- LR: Since the Renaissance there have been short stories, poems, and countless novels written about Marguerite de Roberval. Other than Anne Hébert, you are the only playwright to depict her harrowing ordeal. In your opinion, what elements of her story make it so fitting for theatre?
SB: This is not entirely accurate. Newfoundland playwright, Robert Chafe has also written a play about Marguerite called Isle of Demons. I believe it was first produced in 2004.
I don’t think the story of Marguerite is necessarily “fitting for theatre.” Elements of it are highly charged dramatically, and the tale in its entirety is emotionally and dramatically compelling. But it is theatrically challenging. A chronological approach risks trying to cover, perhaps, too much territory. It also starts with many characters and then reduces to one – except for the arrival of the sailors.
A dramatic approach has to be created.
For the radio play I chose the device of Marguerite in later life as a teacher in France, relating her story, in dramatic flash-blacks, to her students. This worked well for the medium, but when it came to the stage play, I wanted to do something more immediate.
I decided to focus on the major dramatic moment – the realization that rescue from the island is possible – allowing the contradictory emotions around whether Marguerite wants to, or feels she can, return to France, to reveal the important elements of her story. Having part of the play take place outside reality (ie in her mind) allowed me the dramatic option of including her brother and the Queen of Navarre as active characters, and bringing Eugene and Damienne who were with her earlier on the island into the story.
- LR: Is there one specific passage from I am Marguerite that you feel most clearly represents the indomitable spirit of Marguerite de Roberval?
SB: I’d say it is the ending, when Marguerite does decide to return to France. But not just to return: to speak. To speak to anyone who will listen. To tell her story, over and over. To never shut up.
I’d argue that this is the reason that her story has survived. Although she was barred from court, the Queen of Navarre heard the story. Andre Thevet heard the story, Belleforest heard it. Samuel de Champlain eventually heard it.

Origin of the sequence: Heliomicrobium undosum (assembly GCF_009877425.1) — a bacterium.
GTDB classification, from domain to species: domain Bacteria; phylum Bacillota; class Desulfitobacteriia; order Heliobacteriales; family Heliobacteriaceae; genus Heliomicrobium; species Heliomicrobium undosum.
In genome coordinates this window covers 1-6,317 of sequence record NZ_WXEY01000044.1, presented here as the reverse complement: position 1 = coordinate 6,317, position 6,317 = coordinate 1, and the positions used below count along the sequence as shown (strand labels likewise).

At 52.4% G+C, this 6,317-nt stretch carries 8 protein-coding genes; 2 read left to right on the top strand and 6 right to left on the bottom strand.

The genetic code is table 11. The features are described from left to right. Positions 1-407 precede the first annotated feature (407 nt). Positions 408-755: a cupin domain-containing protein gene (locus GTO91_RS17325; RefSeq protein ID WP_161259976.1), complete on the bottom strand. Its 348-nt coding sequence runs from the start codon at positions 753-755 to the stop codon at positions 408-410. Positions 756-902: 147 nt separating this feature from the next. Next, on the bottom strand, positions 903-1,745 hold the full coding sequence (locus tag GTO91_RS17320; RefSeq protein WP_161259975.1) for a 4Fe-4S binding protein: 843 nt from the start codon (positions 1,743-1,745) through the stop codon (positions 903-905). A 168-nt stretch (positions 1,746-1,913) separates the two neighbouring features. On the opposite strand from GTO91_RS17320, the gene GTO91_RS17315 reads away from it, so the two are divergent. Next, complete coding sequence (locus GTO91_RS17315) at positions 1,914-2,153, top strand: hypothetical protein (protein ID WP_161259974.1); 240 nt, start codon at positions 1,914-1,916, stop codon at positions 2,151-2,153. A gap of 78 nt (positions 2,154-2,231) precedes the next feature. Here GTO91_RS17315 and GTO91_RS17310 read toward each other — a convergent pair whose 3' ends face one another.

- LR: What are the most important aspects of this young woman’s story that you hope that the reader/spectator would take away from your plays?
SB: Ultimately the story is about the triumph of the human spirit. It’s about the struggle for sanity in the midst of terrifying isolation and privation. Her losses are enormous and incredibly painful, but ultimately Marguerite finds the strength to remember and to keep her experiences and the memory of those she loved and who suffered with her, alive.
- LR: In your play Carrying the Calf you represent four women who have experienced violence, but who also manifest strength. In Straight Stitching, you evoke the struggles of immigrant women. Your works on Marguerite de Roberval demonstrate an interest in questions of women and justice. Do you see your writing as a means to advocate for women?
SB: That would seem to imply that I have some answers. As a playwright I see my first priority as entertaining in a dramatic manner. But I do that through stories or issues that compel me in some way; that force me to ask questions, and go on a voyage of discovery.
Annamarie Beckel is a writer, ecologist, and editor. In addition, she has also worked extensively with the Ojibwe tribe in the United States and she has published a novel about the Beothuk tribe of Newfoundland. Her 2008 work about Marguerite de Roberval, Silence of Stone, was also published simultaneously in French as Les voix de l’île.
Interview with Annamarie Beckel
1) LR: How did your fascination with Marguerite de Roberval begin?
AB: It’s always hard to say exactly where the inspiration/obsession for a story originates. At the time I wrote Silence of Stone, I was working at Breakwater Books/Jesperson Press and had come across George Martin’s book of poetry The Legend of Marguerite (edited by D. W. S. Ryan). I was also familiar with the story of Marguerite, although I can’t recall precisely where I first heard it.